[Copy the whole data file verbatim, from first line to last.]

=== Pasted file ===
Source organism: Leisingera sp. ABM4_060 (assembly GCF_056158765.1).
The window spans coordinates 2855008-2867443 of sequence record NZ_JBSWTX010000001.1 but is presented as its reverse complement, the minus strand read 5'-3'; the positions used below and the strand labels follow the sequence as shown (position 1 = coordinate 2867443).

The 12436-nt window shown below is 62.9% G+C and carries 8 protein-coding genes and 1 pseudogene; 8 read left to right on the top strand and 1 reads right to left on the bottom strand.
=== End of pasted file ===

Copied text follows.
Source organism: Leisingera sp. ABM4_060 (assembly GCF_056158765.1).
The window spans coordinates 2855008-2867443 of sequence record NZ_JBSWTX010000001.1 but is presented as its reverse complement, the minus strand read 5'-3'; the positions used below and the strand labels follow the sequence as shown (position 1 = coordinate 2867443).

The 12436-nt window shown below is 62.9% G+C and carries 8 protein-coding genes and 1 pseudogene; 8 read left to right on the top strand and 1 reads right to left on the bottom strand.